Column: Buckling Down with Buckley

I cut my own bangs. Is it really such a bad thing?

About+nine+weeks+after+I+cut+my+bangs.+They+have+grown+out+to+a+pretty+normal+length+but+I+still+want+to+grow+them+out+more.

About nine weeks after I cut my bangs. They have grown out to a pretty normal length but I still want to grow them out more.

This quarantine, I cut my own bangs without telling my friends or family first, and the truth is they don’t look good.

I had asked around if I should get bangs. The response was overwhelmingly no. My sister told my mom and took all of my kiddie scissors from my room and hid them. My friend would send me Tik Toks of people that had cut their own bangs and were crying over how bad it looked, but I could not be deterred. 

I searched for some scissors, no thanks to my sister, measured out where I wanted them to be and just cut. Now I have watched Brad Mondo, who is this famous hairdresser, so I knew you don’t just cut bangs at the length you want, you go longer and work your way up. I forgot this information as I was doing it, and once the scissors had finished making their way through the amount, they sproinged up because I don’t have naturally straight hair and was probably pulling them down to get a more even cut. I had given myself terf bangs. Eek. Let me just say I do not support terf ideology or trans exclusionary radical feminist, but I now looked like I did. 

My family discovered it a couple of days after I cut them. They wished I had gone to a professional, but I knew they definitely would not have let me go get bangs cut. 

Sure they don’t look good, but I am honestly glad I cut them. To worry about hair is so ridiculous to me. It grows back quickly and is a renewable source. It’s something I get to control. I’ve donated my hair twice before, so I understand how quickly it grows back. I’ve had a hideous pixie cut before. I can not pull off that length of hair, and my hair type did not get along with it well. I remember sobbing to my mom that I looked like Hillary Clinton. Still, it grew out. I wanted to dye my hair, and I did. To try and control something as your child’s hair seems silly, and I am glad I can do with it what I want.

According to Refinery29 article, “The Psychology of Cutting Your Hair at Home,” the amount of people cutting their hair in quarantine has gone up. Being isolated has made some people feel like they’re losing control, and this is an easy way to gain some of that control back. 

“The cut came, in part, from a desire to break up the monotony of life under quarantine, which Dr. Diller says it is a common response to experiencing a long period of isolation.” 

Dr. Vivian Diller is a psychologist and author of “Face It: What Women Really Feel as Their Looks Change.”

Women enjoyed the freedom of being able to cut their hair. 

“I think it was surprising what a positive experience it was for me to cut my hair and how much better I felt in that moment,” said the director of education for a performing arts theater in Northborough, Massachusetts Meghan Montane. “It’s kind of liberating in a way because I was able to do something, affect something, change something.”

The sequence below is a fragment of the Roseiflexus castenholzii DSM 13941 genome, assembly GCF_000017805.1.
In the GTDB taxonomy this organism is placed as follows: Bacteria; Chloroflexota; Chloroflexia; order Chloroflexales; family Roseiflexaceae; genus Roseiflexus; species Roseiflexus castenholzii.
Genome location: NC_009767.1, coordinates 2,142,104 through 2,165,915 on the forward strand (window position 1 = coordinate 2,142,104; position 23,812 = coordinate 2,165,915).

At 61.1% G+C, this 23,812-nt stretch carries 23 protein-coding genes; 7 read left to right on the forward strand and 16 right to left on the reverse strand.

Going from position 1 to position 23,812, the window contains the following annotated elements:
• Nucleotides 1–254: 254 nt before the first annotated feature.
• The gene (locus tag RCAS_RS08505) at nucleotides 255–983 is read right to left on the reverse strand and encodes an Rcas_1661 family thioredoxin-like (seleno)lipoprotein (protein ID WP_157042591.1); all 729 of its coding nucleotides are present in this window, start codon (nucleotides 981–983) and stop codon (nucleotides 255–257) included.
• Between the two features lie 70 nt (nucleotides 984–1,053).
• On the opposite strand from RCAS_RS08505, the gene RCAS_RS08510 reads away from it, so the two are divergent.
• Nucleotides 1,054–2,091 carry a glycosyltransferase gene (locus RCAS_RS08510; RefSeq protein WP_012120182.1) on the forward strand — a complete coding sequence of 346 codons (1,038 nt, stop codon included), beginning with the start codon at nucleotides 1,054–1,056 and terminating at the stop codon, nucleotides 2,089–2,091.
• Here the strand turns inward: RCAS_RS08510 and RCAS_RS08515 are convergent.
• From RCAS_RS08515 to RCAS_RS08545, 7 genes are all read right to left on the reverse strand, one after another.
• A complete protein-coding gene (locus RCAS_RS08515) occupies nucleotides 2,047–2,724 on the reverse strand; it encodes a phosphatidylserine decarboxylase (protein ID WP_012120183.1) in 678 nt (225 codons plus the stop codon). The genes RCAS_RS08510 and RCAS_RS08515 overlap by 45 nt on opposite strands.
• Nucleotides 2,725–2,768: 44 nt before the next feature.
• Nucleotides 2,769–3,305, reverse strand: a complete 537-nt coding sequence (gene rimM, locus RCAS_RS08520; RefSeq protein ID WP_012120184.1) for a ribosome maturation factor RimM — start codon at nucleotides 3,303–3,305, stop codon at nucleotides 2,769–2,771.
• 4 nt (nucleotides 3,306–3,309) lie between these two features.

In The Today Show article “Color my world: Summer dye is a kid hair trend, but is it safe?”, Maryland mom Kim Jester has a son who has been coloring his hair. 

 “I understand the need to feel different and in control of your appearance,” Jester said. “Hair color is not permanent, and it’s an easy way for my son to express himself that can easily be undone if he changes his mind, unlike a tattoo or a piercing. I have absolutely no problem with it.

Some parents want to control their children’s hair, though, because it can look unprofessional to future employers or colleges or make them look as bad parents who can not control their children.  

“As pathetic as it may sound, we live in a culture which depends a lot on first appearances, and our parents recognize this and the potential risks a radical hairstyle may pose and want to protect us from the discrimination their physically ‘wayward’ offspring will almost inevitably experience,” according to Hairstyler article “Teenagers and their Neverending Crusade to Hairstyle Liberation.” 

Some parents take a more laid back approach. Parents make sure their kids listen to them when it comes to hygiene, but when it comes to their children’s hair, they leave it up to their child. 

 “I have a hard time getting worked up about hair choices, personally. The marvelous thing about hair is that it grows back, so it’s not as though a bad haircut is a lifetime sentence. That said, I do require a waiting period for any drastic changes. If you decide to cut all of your hair off, we’re not going to do that the second you decide it’s a good idea,” in Alpha Mom’s article “My Rules vs. My Teens’ Style.”

My bangs still look bad but they will grow out. In the meantime, why get upset over something that will grow back. It made me feel empowered, while I was doing it and it is not something I regret doing. Parents should not worry about their child’s hair because it grows back.